STREETLIGHT MANIFESTO - The Hands That Thieve

Streetlight Manifesto - The Hands That Thieve

10 songs
51:55 minutes
***** ****
Victory

Bandpage

It is rather unusual that a band decides to have an album cover without the band name and the album title on it. This is the case for the fifth album by ska punk band Streetlight Manifesto from New Jersey. Maybe this is just a very cunning advertising gimmick by a successful band that has already sold more worldwide more than a quarter million albums.

Five years ago, I saw one of their live shows and was totally enthralled by the vigorous septet which has next to the traditional rock instruments also trombone, trumpet and different kinds of saxophones in their repertoire. Streetlight Manifesto are one of the few bands able to capture the spirit of their live shows without any loss into their studio recordings.

The band took five long years after their last regular album Somewhere In The Between to come up with a new album of all new and original material. But even after more than ten years of band history, there are still no signs of fatigue. Frontman Tomas Kalnoky is often the focal point of attention, and especially on the first tracks of the new CD, he comes across as a regular ADHD person. He is singing without seeming to take breath in between sentences. The faster tracks have been put this time at the beginning of the CD, but they always have room for slower parts that are inspired by reggae and singer/songwriter music. The punk component harmonised perfectly with the numerous brass parts, as can be heard best on Ungrateful and on the title track which reminds me of the band’s über-hit One Foot On The Gas, One Foot In The Grave. Those of you familiar with Streetlight Manifesto’s past know that melancholic elements are always keen to surge. This is best done on If Only For Memories with its Tex-Mex touch and on Toe To Toe with its strong New Orleans flair.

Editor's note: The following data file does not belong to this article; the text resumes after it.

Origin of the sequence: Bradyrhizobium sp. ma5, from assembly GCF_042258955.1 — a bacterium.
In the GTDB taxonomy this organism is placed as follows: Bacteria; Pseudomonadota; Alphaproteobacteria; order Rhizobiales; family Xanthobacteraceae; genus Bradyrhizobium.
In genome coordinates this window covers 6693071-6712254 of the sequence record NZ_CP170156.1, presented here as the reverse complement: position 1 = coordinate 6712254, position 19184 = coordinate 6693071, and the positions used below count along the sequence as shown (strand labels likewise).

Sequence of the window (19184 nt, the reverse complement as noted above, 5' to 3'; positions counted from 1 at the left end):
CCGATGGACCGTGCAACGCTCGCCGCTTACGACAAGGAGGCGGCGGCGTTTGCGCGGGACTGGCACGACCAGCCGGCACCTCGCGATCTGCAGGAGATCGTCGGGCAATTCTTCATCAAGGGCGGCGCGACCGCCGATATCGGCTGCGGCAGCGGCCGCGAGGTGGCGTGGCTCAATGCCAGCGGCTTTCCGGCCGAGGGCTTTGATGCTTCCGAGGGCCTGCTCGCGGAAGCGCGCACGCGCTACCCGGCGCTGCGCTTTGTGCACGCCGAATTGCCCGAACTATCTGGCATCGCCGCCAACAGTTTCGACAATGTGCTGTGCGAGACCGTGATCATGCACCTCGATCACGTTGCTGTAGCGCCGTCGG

One could accuse the band of not having changed considerably over the last five years, and that wouldn’t be wrong. But after such a long time, it is really great to hear new music from Streetlight Manifesto. In my opinion, The Hands That Thieve lives up to the greatness of the band’s earlier efforts.

Back to Reviews